Less a gold lamé baton handed on from the hindsight, camp and shock of Tales of The City, Will and Grace and Queer As Folk respectively, HBO’s Looking is not about running forwards. Like British director Andrew Haigh’s previous [and pitch-perfect] feature Weekend (2011), this is about half-seen exchanges outside busy bars and stolen conversations on various Lower Haight sofas as the work talk and weed pipes get passed round as inconsequentially as the prawn crackers from a Thai takeout (not a euphemism!). “I’m proud of you – you’re a pervert now” dismisses one of Patrick’s friends as Looking quickly proves it is not about coming-out stories, Cher gags, fantasy Madonna dance-offs in the bus queue or bottom licking commotions. This is not Sex And The City but just done with gay men replacing the ladies. We’ve had that. It was called Sex And The City.

Everything the possible detractors will level at Looking is exactly why it works. It is not a peaks and troughs screaming queen of a comedy-drama with sexual pratfalls and verbal grenades. Nor does it wear its politics on its leather/denim/tattooed sleeves. Equal marriage, Prop 8 and DOMA is not its agenda as it is not all of ours either. The show and us are aware of the principles at stake, but how many of us really fuss about it 24/7? When very straight comedies and dramas are tapping gay marriage as a narrative normality, it would be wrong of Looking to be throwing its bouquets out the pram in every episode (a wedding episode obviously touches upon such matters but from Patrick’s perspective of messing life up with his intended plus-one).

The opening story especially is a wilful almost inconsequential slow build – an afternoon-paced overture to these characters lives that may lose some viewers, but please stick with it. Episode Five is a beautifully languid Before Midnight exploration of a day off in Golden Gate Park, the planetarium and the kind of affecting character interplay which only Haigh’s Weekend ever got right in recent times. Yes, Looking is savvy enough to throw in a Golden Girls put-down (what isn’t, Rose?), but its gay pulse is not predicated on them.

Spring-boarding off creator Michael Lannan’s previous short film Lorimer (2011), there is actually an affecting delicacy to the lives and exchanges of games designer Patrick, lost artist Augustin (Frankie J Alvarez) and nearly-forty waiter Dom (Murray Bartlett). Like San Francisco itself, the differences and expressions of everyone’s sexuality is a given. There are no closeted jocks or intimate-shy handmaidens here. Moving too fast is a deliberate fault of some characters sex lives, but never the show’s writing or insight into at least three generations of contemporary gay men. These are [almost] nice people doing their thing – the Augustin character is a deliberate hard sell and carved with such pitfalls of attitude one realises he is totally familiar. The difference here is that for gay audiences – for good or bad – this is our thing now; and as one character astutely notes, “guys are guys”.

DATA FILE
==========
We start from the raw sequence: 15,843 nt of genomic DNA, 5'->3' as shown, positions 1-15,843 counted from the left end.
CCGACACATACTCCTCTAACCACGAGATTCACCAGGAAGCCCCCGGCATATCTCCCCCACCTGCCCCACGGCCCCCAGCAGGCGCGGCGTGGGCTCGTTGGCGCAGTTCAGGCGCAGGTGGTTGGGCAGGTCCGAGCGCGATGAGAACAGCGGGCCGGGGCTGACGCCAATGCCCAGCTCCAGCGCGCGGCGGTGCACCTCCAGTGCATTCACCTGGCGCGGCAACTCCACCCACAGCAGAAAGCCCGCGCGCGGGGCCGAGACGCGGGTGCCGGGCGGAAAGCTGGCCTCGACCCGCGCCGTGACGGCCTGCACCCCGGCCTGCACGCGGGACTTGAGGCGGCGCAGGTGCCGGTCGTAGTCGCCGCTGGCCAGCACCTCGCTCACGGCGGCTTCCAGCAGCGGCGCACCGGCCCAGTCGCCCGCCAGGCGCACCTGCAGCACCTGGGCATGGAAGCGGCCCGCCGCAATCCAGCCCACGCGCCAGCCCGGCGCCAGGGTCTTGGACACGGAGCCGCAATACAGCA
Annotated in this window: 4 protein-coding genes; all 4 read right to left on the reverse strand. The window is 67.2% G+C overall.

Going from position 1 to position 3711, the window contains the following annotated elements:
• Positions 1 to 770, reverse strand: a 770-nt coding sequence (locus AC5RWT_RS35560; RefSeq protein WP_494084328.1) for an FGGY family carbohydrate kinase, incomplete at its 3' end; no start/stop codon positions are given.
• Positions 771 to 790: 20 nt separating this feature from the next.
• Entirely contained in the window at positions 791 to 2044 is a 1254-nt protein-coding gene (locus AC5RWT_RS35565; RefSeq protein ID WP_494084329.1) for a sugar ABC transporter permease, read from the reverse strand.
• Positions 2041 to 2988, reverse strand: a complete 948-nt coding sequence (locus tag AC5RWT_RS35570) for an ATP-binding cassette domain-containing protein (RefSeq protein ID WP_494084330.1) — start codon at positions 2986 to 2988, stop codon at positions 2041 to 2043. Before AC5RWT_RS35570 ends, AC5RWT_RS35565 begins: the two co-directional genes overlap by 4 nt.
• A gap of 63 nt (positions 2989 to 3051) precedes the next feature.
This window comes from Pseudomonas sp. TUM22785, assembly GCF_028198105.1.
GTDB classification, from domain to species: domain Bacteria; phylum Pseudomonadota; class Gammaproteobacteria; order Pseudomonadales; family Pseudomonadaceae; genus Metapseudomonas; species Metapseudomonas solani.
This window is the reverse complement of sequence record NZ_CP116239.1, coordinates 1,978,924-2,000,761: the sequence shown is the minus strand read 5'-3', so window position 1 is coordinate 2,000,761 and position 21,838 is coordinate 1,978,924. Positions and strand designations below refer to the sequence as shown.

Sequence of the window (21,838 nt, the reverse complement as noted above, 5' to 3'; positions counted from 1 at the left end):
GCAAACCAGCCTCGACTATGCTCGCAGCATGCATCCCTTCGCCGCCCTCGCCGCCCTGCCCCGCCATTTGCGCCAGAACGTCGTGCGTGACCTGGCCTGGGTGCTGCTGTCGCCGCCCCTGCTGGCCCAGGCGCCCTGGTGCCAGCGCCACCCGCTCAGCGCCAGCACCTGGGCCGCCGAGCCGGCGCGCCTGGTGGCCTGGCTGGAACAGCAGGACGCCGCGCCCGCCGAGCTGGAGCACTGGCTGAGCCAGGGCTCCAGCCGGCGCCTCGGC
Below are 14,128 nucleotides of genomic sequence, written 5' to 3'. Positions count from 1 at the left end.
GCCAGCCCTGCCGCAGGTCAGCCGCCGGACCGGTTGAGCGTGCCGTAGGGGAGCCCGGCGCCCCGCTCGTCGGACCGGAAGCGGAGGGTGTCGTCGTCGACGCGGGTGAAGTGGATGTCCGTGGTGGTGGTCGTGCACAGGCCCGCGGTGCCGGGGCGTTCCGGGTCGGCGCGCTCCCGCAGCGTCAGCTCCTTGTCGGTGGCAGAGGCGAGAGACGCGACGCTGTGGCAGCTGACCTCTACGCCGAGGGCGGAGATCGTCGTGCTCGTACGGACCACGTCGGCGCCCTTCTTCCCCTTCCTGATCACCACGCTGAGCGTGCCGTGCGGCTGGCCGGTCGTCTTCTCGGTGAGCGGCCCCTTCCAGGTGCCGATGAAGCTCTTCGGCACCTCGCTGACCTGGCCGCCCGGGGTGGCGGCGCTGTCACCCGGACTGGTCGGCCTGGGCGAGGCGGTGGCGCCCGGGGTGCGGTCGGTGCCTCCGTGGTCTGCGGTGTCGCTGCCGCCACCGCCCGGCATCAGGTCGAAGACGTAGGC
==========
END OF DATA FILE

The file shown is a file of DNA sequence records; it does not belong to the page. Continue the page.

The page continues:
A key motif of Looking is “being who we think we are”. For the trio of main characters “looking” is indeed key. But looking for what? Maybe some are looking for love, intimacy, a better street to live on, better praise from their peers, better sex from a threesome (or not) or just looking for others who are also dissatisfied with their lot to validate everything (Augustin’s problem). All held together with a solid cast, the show slowly pulls you in. Whilst how Groff’s Patrick really knows Alvarez and Bartlett is perhaps not flagged up enough early on, the friendships are believable with a pleasing short-hand and explanations do arise without surprise.

Likewise Lauren Weedman’s Doris is a savvy, bubble-bursting best mate, Raúl Castillo’s Richie is a hot and kind Mexican and Scott Bakula is an old guard Castro florist with age and hindsight on his side – “we still had sex, but it was friendlier” he notes about the one-night stands of the 1980s and 1990s. Cyber-dating is of course a support app of the show – unavoidably used but not exclusively. Though there will be many a moment when some of us in the audience look to our overpriced brogues with acute embarrassment at the behaviour on show. Patrick and pals research their past and present dalliances and shag-obsessions on the Instagrams, okaycupid.coms and Grindrs of this world. Characters over-worry about the Instagram photos of a dinner date and the successful exes now with their own Wikipedia page. But their real stories are often advanced from chance encounters on the MUNI train, accidental glances through a bar doorway, in an empty sauna and works drinks nights. The relationship between Patrick and Richie is particularly lo-fi, not remotely reliant on new technologies. The politics of “friending” on social media and being “an 82%” match“ is rolled out, but so too are the real-life concerns about what messages Patrick gives his new Brit boss Kevin (Russell Tovey) when working overtime on a Sunday and when exactly does a three-way become a problem or a plus? And just when is it no longer polite to mock the Brits after too many bottles of free Bud?!